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http://dx.doi.org/10.1016/j.celrep.2018.01.004DOI Listing
January 2018

Current technical approaches to brain energy metabolism.

Glia 2018 06 7;66(6):1138-1159. Epub 2017 Nov 7.

Institute of Pharmacology and Toxicology, University of Zurich, Zurich, Switzerland.

Neuroscience is a technology-driven discipline and brain energy metabolism is no exception. Once satisfied with mapping metabolic pathways at organ level, we are now looking to learn what it is exactly that metabolic enzymes and transporters do and when, where do they reside, how are they regulated, and how do they relate to the specific functions of neurons, glial cells, and their subcellular domains and organelles, in different areas of the brain. Moreover, we aim to quantify the fluxes of metabolites within and between cells. Energy metabolism is not just a necessity for proper cell function and viability but plays specific roles in higher brain functions such as memory processing and behavior, whose mechanisms need to be understood at all hierarchical levels, from isolated proteins to whole subjects, in both health and disease. To this aim, the field takes advantage of diverse disciplines including anatomy, histology, physiology, biochemistry, bioenergetics, cellular biology, molecular biology, developmental biology, neurology, and mathematical modeling. This article presents a well-referenced synopsis of the technical side of brain energy metabolism research. Detail and jargon are avoided whenever possible and emphasis is given to comparative strengths, limitations, and weaknesses, information that is often not available in regular articles.
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http://dx.doi.org/10.1002/glia.23248DOI Listing
http://www.ncbi.nlm.nih.gov/pmc/articles/PMC5903992PMC
June 2018

CHIPS: an Extensible Toolbox for Cellular and Hemodynamic Two-Photon Image Analysis.

Neuroinformatics 2018 01;16(1):145-147

Institute of Pharmacology and Toxicology, University of Zurich and Neuroscience Center Zurich, Winterthurerstrasse 190, 8057, Zürich, Switzerland.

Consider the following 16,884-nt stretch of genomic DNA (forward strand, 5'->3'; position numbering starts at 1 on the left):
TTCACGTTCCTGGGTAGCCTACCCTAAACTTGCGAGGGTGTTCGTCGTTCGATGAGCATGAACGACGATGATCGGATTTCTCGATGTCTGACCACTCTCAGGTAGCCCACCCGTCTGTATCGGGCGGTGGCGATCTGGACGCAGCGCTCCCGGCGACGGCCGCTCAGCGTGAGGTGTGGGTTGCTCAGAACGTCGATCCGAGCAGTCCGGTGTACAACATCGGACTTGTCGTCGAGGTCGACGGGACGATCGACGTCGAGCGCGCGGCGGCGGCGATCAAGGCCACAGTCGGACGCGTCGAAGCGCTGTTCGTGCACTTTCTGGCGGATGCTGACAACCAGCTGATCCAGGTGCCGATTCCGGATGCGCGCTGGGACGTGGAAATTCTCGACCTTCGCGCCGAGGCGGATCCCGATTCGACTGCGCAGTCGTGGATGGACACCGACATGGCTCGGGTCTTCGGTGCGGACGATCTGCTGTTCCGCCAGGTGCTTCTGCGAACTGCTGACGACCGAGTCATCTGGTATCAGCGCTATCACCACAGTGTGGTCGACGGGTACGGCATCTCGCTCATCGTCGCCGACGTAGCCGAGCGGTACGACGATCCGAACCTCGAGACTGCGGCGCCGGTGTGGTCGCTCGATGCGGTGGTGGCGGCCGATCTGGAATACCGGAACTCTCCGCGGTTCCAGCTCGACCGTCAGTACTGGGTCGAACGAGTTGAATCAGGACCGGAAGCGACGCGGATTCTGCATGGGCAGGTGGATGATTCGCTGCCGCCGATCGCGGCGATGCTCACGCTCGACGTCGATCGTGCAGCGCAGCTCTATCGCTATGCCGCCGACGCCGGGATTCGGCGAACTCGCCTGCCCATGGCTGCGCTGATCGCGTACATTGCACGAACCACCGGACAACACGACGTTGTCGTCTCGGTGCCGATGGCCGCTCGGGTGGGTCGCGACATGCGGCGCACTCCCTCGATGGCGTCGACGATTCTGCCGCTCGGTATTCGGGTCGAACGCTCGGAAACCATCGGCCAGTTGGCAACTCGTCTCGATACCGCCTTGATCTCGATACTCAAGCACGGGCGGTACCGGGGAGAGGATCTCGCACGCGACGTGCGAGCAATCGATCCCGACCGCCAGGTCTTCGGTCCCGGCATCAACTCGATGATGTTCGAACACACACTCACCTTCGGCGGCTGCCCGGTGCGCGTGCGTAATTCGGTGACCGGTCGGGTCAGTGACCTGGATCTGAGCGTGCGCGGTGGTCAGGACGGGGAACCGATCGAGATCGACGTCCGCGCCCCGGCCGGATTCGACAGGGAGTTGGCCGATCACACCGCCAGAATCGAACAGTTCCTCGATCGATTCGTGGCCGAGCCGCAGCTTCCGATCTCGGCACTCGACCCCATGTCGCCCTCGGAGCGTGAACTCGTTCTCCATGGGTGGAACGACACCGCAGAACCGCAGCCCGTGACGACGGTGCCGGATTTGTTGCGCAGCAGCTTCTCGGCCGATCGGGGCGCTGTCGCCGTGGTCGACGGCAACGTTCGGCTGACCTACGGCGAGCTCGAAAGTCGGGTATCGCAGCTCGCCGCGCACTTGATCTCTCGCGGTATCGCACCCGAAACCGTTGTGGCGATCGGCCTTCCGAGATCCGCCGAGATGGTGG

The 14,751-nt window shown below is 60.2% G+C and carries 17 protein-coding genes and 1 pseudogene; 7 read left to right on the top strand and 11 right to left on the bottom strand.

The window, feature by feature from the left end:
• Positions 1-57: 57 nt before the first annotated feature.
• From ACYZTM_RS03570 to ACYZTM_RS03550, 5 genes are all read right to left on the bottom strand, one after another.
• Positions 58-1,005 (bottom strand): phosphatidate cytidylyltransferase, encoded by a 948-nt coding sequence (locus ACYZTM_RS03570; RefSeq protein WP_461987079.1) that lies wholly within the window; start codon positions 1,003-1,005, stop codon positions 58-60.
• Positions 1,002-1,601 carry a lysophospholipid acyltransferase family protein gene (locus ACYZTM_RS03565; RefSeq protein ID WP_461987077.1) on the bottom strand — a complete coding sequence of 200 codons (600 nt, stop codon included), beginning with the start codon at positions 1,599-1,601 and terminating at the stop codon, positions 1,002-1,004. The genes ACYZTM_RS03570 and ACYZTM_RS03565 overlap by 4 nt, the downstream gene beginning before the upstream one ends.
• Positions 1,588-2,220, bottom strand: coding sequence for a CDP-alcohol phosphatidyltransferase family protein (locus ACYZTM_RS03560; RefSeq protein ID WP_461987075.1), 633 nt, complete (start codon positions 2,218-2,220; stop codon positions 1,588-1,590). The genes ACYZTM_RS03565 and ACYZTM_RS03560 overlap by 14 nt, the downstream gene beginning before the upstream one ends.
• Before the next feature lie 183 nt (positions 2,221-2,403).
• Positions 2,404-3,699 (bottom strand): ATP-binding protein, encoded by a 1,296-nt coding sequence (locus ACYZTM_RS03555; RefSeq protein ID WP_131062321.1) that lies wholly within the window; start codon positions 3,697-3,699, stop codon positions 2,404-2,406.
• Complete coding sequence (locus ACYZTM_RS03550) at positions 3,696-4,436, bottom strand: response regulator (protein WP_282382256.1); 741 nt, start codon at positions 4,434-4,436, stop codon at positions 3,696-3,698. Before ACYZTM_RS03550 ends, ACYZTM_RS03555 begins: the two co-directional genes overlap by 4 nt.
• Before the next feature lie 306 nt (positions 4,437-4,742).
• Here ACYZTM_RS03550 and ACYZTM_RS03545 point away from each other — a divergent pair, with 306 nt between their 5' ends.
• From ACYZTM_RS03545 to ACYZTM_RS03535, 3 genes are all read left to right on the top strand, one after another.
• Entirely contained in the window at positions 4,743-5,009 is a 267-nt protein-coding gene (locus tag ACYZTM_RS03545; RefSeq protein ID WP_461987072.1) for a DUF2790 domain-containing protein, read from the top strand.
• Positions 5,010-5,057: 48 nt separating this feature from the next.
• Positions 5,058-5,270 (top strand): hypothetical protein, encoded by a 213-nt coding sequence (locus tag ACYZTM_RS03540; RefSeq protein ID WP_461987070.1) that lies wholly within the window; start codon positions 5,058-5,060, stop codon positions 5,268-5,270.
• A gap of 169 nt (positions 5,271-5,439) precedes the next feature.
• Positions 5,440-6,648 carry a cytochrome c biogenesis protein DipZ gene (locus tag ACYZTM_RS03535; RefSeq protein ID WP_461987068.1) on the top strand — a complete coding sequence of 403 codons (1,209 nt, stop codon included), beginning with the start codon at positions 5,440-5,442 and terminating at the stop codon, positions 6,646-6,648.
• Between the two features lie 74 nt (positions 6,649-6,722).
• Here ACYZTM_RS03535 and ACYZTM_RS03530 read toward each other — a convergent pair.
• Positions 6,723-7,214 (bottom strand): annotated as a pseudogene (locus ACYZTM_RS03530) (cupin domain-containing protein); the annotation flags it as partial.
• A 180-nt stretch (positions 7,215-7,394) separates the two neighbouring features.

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http://dx.doi.org/10.1007/s12021-017-9344-yDOI Listing
January 2018

Long-term In Vivo Calcium Imaging of Astrocytes Reveals Distinct Cellular Compartment Responses to Sensory Stimulation.

Cereb Cortex 2018 01;28(1):184-198

Institute of Pharmacology and Toxicology, University of Zurich, CH-8057 Zurich, Switzerland.

Localized, heterogeneous calcium transients occur throughout astrocytes, but the characteristics and long-term stability of these signals, particularly in response to sensory stimulation, remain unknown. Here, we used a genetically encoded calcium indicator and an activity-based image analysis scheme to monitor astrocyte calcium activity in vivo. We found that different subcellular compartments (processes, somata, and endfeet) displayed distinct signaling characteristics. Closer examination of individual signals showed that sensory stimulation elevated the number of specific types of calcium peaks within astrocyte processes and somata, in a cortical layer-dependent manner, and that the signals became more synchronous upon sensory stimulation. Although mice genetically lacking astrocytic IP3R-dependent calcium signaling (Ip3r2-/-) had fewer signal peaks, the response to sensory stimulation was sustained, suggesting other calcium pathways are also involved. Long-term imaging of astrocyte populations revealed that all compartments reliably responded to stimulation over several months, but that the location of the response within processes may vary. These previously unknown characteristics of subcellular astrocyte calcium signals provide new insights into how astrocytes may encode local neuronal circuit activity.
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http://dx.doi.org/10.1093/cercor/bhw366DOI Listing
January 2018

Stabilizing g-States in Centrosymmetric Tetrapyrroles: Two-Photon-Absorbing Porphyrins with Bright Phosphorescence.

J Phys Chem A 2017 Aug 15;121(33):6243-6255. Epub 2017 Aug 15.

NanoScience Technology Center, Department of Chemistry and Department of Physics, University of Central Florida , Orlando, Florida United States.